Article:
So lets take a quick look at some of the literature. The primary theory that’s dominated the thoughts of the people tasked to come up with theories about these things; the act of playing music was an evolutionary accident. A happy one, but one that’s arisen from complex systems in our brains and bodies originally intended to keep us alive happen to combine together into something of a magical coincidence and form music. This is, in a word, bollocks as far as I’m concerned. And I feel quite confident saying that, because I’ve read loads of issues of the New Scientist and can therefore sound clever without trying too hard.Anyway, they’ve written about recent archaeological finds in Turkey, that point to people developing religion, and therefore culture, as something that came before, and maybe even inspired the agricultural revolution, which was quite an influential revolution due to it being the reason why you’re reading a blog instead of foraging for berries and shitting in the woods. I’m tying culture to religion, because we’ve got no record of music specifically, but we have the remnants of what looks like shamanistic gatherings places and carvings of animals. And what did these tribal people do on the few days of the year when they could let their hair down? Probably the same thing people do at Glastonbury – get fucked up and dance about.
Yup, looks like they found the first example of human hippies coming together to talk about nature and make some music, which (based on looking at the tribal music available via Spotify/Youtube) was repetitive, with a heavy and complex rhythm and chanting over the top. Taking chants as simple phrases hypnotically repeated. This would have created a disorienting atmosphere which swept people up in the event. Hypnotic sounds, disoriented people and simple lyrics?… Sounds like a basement gig or a rave to me. Ok we’ve got better tech, and more tropes to draw on (probably) than they did, so your modern performance might sound more digital, but the point is hulking gear about has been a human pastime for as long as there’s been humans. It’s not going to go away anytime soon, and it bloody well didn’t come about as a result of evolutionary accidents. To be honest, the VERY first time anyone bashed a stick on a log to make sound was probably just to stave off this emotion called boredom that existed before Guitar Hero and Dance Dance Revolution appeared.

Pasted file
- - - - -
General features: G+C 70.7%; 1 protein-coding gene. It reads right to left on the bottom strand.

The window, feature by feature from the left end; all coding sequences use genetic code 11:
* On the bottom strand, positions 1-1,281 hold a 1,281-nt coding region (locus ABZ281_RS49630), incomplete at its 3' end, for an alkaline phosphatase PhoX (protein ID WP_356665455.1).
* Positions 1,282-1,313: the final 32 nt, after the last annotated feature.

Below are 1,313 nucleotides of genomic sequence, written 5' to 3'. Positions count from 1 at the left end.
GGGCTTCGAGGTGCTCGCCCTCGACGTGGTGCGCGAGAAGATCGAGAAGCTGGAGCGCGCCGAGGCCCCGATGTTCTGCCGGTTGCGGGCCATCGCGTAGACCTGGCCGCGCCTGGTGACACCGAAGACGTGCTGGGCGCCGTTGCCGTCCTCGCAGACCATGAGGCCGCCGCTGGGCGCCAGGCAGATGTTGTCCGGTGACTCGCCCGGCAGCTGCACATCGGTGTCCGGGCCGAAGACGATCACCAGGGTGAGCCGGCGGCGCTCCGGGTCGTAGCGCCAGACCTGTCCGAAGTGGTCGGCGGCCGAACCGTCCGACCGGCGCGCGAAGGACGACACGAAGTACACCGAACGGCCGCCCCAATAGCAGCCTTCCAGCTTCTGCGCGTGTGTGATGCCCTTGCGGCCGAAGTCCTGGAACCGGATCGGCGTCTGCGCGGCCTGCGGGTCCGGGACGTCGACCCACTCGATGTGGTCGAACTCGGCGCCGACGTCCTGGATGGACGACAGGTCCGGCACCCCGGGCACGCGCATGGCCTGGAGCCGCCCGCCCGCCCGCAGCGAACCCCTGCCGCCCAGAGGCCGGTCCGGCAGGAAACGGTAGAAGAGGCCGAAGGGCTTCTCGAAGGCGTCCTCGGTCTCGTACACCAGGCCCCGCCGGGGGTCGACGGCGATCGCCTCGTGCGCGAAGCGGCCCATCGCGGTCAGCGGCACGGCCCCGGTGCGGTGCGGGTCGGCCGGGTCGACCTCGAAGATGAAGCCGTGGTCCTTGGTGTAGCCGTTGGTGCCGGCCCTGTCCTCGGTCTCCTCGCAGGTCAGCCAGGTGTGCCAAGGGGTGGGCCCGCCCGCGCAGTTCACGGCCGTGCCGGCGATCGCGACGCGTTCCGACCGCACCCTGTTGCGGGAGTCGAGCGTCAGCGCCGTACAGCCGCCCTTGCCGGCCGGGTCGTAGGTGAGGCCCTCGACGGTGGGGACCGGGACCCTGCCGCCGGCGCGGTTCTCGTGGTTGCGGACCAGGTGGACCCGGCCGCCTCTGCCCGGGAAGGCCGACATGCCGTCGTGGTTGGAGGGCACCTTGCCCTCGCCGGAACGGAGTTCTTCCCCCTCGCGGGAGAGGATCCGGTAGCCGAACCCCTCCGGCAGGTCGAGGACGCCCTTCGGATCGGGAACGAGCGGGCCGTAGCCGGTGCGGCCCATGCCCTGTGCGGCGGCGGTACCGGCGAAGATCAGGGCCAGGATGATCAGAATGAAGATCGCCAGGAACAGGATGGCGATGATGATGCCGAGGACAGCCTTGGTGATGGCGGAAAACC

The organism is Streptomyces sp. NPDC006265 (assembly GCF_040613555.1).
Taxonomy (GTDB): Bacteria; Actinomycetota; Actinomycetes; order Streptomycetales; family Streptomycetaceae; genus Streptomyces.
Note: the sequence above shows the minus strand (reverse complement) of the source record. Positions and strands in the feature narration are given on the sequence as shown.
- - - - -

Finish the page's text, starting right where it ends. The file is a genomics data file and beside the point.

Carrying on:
But all that isn’t to say that interesting and emotive subjects like politics can’t be a part of good music. I’ve chatted to people who say they are whether you want it or not. But being in a local band doesn’t really afford your opinion much of a voice. I mean, you could spend your days down at the local club shouting angrily about Cameron’s broken Britain, but you’re gonna have to try harder than the current crop of local bands doing that, and trust me, some of them are trying VERY hard.